• ROXX says:

          That “Scout” engine does have ‘attitude’.

          • Jeremy in TX says:

            I haven’t ridden it so couldn’t say, but I am going off the assumption that it is a cruiser tune. It also looks a little heavy for a sporting platform, but it may just be “visually” heavy.

    • thrus says:

      The same company that owned Victory and had the resources, in fact Victory is where most of Indian’s resources came from. I refuse to see Indian as anything other then “Victory name badge #2”. Being under the same parent I always saw them as both badges stuck on a Polaris product, throwing out more then 1/2 their models means I don’t have faith in them for staying around that is not something that happens unless there are desperate times going on.

      • Jeremy in TX says:

        Victory was unprofitable for most of its 20 year existence. Polaris just ran out of patience with a division that couldn’t make money vs. another division that took a win right out of the gate. Sounds like business as usual, not desperate times.

        • mickey says:

          The fall guy should be the person at Victory who made the decision to keep doing same old same old for nearly two decades, when it was evident that it wasn’t working

          What could have been……

  41. paquo says:

    all talk no action

  42. North of Missoula says:

    I don’t see any Indian performance motorcycles in showrooms.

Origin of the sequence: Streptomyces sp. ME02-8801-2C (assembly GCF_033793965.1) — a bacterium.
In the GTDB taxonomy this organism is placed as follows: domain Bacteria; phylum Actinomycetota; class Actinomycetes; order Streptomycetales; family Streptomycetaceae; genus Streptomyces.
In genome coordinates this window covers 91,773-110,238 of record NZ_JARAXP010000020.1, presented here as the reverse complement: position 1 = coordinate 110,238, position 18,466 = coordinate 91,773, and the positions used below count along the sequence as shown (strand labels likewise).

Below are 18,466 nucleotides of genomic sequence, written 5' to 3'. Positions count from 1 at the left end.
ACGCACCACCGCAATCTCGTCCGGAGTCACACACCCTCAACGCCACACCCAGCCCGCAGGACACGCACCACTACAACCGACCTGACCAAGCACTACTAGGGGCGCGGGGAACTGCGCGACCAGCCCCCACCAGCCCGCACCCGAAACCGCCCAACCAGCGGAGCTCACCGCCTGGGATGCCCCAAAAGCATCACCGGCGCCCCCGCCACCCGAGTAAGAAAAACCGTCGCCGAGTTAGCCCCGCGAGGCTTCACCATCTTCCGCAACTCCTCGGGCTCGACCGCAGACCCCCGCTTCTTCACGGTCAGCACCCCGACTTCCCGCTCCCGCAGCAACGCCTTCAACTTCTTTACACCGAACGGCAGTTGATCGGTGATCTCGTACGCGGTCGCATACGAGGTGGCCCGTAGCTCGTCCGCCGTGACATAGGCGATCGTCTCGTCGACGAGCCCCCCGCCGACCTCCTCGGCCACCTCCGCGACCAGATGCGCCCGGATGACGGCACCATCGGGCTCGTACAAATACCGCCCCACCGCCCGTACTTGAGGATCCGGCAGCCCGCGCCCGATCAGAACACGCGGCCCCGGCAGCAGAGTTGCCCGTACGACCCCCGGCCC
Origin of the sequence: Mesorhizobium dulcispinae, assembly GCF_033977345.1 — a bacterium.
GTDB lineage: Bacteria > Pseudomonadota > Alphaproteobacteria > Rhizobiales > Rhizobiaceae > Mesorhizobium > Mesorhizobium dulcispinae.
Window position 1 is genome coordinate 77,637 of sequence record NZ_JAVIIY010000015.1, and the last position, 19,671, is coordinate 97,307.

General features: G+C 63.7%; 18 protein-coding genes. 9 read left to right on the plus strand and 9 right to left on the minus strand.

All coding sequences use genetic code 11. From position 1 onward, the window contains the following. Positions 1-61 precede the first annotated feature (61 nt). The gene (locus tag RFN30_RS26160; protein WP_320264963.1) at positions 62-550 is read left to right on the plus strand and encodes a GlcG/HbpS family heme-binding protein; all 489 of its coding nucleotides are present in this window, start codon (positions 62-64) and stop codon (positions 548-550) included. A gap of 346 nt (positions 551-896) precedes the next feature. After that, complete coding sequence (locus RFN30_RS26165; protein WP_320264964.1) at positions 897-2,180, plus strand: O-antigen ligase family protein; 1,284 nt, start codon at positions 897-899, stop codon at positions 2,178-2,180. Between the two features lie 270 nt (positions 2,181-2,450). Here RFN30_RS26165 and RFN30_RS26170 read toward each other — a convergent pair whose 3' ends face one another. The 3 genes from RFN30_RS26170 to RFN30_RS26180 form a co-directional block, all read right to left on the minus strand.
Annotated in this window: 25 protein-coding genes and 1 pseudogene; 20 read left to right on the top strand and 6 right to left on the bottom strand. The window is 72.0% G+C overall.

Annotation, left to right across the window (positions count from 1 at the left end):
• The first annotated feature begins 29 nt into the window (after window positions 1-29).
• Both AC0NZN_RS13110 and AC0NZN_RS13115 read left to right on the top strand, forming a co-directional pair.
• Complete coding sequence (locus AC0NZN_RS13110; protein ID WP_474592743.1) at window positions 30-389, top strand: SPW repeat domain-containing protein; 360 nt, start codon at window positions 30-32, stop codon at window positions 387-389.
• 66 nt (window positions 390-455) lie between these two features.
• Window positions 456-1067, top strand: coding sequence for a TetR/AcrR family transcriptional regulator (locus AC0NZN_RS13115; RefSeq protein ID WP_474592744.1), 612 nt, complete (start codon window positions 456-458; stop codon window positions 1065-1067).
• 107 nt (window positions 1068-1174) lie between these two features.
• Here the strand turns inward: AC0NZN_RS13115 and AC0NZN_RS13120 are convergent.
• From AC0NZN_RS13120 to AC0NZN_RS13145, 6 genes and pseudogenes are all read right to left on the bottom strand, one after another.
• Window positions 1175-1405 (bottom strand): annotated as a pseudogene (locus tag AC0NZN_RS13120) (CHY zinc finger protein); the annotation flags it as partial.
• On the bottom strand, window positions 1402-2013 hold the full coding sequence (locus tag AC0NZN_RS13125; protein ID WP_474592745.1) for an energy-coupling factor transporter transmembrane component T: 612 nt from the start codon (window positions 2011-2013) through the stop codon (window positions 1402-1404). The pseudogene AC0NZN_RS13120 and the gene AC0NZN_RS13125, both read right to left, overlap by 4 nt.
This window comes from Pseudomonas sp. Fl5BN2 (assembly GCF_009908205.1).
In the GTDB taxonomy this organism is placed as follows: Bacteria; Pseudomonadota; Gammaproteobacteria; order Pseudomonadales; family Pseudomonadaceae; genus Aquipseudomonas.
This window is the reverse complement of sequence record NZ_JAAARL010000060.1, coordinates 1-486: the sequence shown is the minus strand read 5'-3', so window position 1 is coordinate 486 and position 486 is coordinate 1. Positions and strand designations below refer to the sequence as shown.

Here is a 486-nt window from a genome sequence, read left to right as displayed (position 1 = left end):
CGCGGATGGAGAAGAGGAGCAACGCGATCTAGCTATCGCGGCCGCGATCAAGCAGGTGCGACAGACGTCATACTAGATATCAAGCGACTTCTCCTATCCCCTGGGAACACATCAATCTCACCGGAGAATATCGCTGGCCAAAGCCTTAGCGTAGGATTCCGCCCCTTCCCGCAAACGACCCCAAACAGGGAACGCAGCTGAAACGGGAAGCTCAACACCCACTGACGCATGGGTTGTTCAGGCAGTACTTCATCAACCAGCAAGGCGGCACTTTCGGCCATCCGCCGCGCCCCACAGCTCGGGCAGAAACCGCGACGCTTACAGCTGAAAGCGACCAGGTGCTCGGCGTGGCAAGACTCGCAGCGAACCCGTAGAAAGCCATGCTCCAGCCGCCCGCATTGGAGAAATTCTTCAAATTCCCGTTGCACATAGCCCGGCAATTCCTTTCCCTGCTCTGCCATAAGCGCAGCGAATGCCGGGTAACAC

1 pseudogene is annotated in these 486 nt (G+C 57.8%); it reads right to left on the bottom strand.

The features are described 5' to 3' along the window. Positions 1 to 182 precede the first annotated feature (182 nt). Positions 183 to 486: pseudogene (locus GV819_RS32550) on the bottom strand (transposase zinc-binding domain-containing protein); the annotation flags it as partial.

43. Jeremy in TX says:

    I know better than to get my hopes up about this, but I’ve got my hopes up about this. By “hopes” I mean that I hope that they don’t mean high-performance cruisers.

    • Dave says:

      I’m envisioning a street going version of that dirt-tracker up there, in style anyway, with 17″ wheels and the same 100hp the stock engine makes. I think we’re stuck in a loop where sport bike = fairing and 160+ mph capability.

      An *American* sport bike to me is something more like the Ducati Scrambler, the new HD Street Rod (only good..) or this thing I’ve described. I am concerned for the name, though. If they grow it’s profile, it’s only a matter of time before an activist group pressures them to change it (though I think the name, “Native” would be awesome) and mess up their brand momentum.

      • Jeremy in TX says:

        I am hoping for a street tracker, too. The stock Octane engine would be fine, though I’d like to see them amp it up a little. I consider the trackers to have a very American flavor, so I can’t imagine they would be too concerned about eroding their brand with such a design.

        Basically what I had hoped Vic would do with the Project 156, I hope Indian will do with their flat tracker.

      • Norm G. says:

        re: “I think the name, “Native” would be awesome”

        just got a text from Burt Munro from the “nether regions” he says stick with the name “Scout” and ride it all the way to the bank.

      • EGS says:

        To be gone for 50 years then come back and steal a market HD assumed to be theirs would be poetic justice. Indian need only present a real performance tracker / 156 bike that appeals to the sport rider in a way the XR1200R, XL Roadsters and Street Rods never have. Could even spin up an ADV version to lure some buyers away from the mega-bucks euro crowd.

  44. Tank says:

    I don’t see what Polaris did to position Victory to be the high-performance brand. Did I miss something?

    • Larry Kahn says:

      High performance relative to Harleys. Sorta like Royal Enfields relative to Urals.

      • Dale says:

        “High performance relative to Harleys. Sorta like Royal Enfields relative to Urals.”…

        Now THAT…, was perfect. Well said.